It’s not just increasingly more banks warning that the market is in a bubble and extremely elevated asset prices are risking a broader market crash (see “This Is How One Bank Will Trade The Bursting Of The Biggest Ever Asset Bubble In 2022”): moments ago, in its semi-annual Financial Stability Report, the Fed itself has issued the same warning.
In the 85-page report published moments after the market close, the Fed warned that as Bloomberg put it, “prices of risky assets keep rising, making them more susceptible to perilous crashes if the economy takes a turn for the worse” adding that “asset prices remain vulnerable to significant declines should investor risk sentiment deteriorate, progress on containing the virus disappoint, or the economic recovery stall.”
Asset valuations. Prices of risky assets generally increased since the previous report, and, in some markets, prices are high compared with expected cash flows. House prices have increased rapidly since May, continuing to outstrip increases in rent. Nevertheless, despite rising housing valuations, little evidence exists of deteriorating credit standards or highly leveraged investment activity in the housing market. Asset prices remain vulnerable to significant declines should investor risk sentiment deteriorate, progress on containing the virus disappoint, or the economic recovery stall.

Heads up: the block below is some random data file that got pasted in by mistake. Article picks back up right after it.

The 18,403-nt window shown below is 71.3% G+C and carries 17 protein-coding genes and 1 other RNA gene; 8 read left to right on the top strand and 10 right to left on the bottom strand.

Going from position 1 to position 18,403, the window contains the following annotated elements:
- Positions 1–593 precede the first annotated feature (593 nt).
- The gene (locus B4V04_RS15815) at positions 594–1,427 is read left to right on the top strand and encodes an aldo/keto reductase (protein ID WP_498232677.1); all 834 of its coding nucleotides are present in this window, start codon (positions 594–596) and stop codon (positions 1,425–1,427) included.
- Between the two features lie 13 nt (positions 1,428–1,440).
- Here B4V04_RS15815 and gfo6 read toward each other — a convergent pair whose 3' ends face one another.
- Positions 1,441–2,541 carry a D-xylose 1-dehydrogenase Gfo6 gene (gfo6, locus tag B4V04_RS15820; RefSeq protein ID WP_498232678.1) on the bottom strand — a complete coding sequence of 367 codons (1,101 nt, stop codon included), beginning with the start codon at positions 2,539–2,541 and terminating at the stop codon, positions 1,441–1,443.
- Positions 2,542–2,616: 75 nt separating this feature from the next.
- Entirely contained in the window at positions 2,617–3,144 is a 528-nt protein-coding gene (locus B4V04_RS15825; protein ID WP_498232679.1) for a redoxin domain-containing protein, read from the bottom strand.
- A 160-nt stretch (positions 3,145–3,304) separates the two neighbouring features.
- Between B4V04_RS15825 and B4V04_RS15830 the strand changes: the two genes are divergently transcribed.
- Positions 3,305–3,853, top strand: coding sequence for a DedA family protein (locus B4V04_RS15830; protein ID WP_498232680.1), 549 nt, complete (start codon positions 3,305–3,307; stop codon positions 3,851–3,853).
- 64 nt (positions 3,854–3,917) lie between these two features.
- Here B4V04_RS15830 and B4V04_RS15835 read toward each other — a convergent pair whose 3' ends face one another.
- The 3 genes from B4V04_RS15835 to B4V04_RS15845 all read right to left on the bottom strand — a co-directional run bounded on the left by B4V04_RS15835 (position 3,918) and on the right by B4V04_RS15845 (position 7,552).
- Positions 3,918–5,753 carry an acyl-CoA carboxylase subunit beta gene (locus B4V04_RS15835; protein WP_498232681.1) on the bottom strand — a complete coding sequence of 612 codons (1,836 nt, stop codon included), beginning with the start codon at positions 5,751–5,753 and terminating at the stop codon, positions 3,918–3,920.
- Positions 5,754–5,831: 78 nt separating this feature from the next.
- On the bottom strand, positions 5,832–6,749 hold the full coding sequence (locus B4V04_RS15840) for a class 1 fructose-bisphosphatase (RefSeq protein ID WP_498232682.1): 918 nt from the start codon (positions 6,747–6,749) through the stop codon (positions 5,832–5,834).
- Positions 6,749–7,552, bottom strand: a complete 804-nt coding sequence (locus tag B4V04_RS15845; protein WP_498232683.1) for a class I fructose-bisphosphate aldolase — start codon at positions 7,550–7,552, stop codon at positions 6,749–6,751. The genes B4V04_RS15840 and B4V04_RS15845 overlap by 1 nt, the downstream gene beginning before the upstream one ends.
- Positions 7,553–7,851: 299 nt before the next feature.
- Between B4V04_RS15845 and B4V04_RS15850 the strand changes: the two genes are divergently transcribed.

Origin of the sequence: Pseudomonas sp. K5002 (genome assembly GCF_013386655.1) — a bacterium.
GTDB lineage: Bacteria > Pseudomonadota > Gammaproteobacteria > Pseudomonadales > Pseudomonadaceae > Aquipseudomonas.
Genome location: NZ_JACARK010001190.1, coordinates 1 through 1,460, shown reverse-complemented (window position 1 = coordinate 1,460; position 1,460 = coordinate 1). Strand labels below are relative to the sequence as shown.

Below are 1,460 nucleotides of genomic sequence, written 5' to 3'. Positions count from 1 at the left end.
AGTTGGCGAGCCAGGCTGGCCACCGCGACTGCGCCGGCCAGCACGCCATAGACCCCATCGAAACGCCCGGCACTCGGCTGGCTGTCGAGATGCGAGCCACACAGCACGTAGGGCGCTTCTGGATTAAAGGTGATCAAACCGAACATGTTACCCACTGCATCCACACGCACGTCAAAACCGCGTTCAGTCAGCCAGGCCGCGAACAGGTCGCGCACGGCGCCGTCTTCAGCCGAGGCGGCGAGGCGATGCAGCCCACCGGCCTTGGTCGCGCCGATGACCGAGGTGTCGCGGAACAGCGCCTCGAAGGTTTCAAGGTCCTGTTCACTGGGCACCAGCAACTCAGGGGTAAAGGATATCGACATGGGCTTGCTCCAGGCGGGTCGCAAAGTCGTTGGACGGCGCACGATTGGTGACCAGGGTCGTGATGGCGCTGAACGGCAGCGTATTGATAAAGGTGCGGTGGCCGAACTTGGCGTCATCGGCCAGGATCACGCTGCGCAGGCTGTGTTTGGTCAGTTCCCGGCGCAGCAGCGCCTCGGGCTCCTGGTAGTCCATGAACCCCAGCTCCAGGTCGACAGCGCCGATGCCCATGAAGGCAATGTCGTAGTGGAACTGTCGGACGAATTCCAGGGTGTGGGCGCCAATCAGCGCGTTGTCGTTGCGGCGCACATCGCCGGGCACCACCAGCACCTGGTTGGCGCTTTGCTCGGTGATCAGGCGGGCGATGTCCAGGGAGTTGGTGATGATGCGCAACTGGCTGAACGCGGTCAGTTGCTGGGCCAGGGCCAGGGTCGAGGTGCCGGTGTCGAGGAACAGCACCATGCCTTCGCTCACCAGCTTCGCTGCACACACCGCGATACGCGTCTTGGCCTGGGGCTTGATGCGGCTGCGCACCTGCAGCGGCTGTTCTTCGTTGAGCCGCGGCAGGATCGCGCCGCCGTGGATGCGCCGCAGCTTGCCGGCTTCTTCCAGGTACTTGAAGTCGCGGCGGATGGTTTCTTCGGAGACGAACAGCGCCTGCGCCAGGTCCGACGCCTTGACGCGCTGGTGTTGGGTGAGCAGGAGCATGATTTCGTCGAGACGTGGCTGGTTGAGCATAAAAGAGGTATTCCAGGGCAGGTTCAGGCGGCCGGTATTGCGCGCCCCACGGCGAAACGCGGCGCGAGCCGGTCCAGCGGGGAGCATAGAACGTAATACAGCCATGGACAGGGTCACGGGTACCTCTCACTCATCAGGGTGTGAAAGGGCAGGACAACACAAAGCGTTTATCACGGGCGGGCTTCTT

Borrowing by businesses and households. Key measures of vulnerability from business debt, including debt-to-GDP, gross leverage, and interest coverage ratios, have largely returned to pre-pandemic levels. Business balance sheets have benefited from continued earnings growth, low interest rates, and government support. However, the rise of the Delta variant appears to have slowed improvements in the outlook for small businesses. Key measures of household vulnerability have also largely returned to pre-pandemic levels. Household balance sheets have benefited from, among other factors, extensions in borrower relief programs, federal stimulus, and high aggregate personal savings rates. Nonetheless, the expiration of government support programs and uncertainty over the course of the pandemic may still pose significant risks to households.
Leverage in the financial sector. Bank profits have been strong this year, and capital ratios remained well in excess of regulatory requirements. Some challenging conditions remain due to compressed net interest margins and loans in the sectors most affected by the COVID-19 pandemic. Leverage at broker-dealers was low. Leverage continued to be high by historical standards at life insurance companies, and hedge fund leverage remained somewhat above its historical average. Issuance of collateralized loan obligations (CLOs) and asset-backed securities (ABS) has been robust.
Funding risk. Domestic banks relied only modestly on short-term wholesale funding and continued to maintain sizable holdings of high-quality liquid assets (HQLA). By contrast, structural vulnerabilities persist in some types of MMFs and other cash-management vehicles as well as in bond and bank loan mutual funds. There are also funding-risk vulnerabilities in the growing stablecoin sector.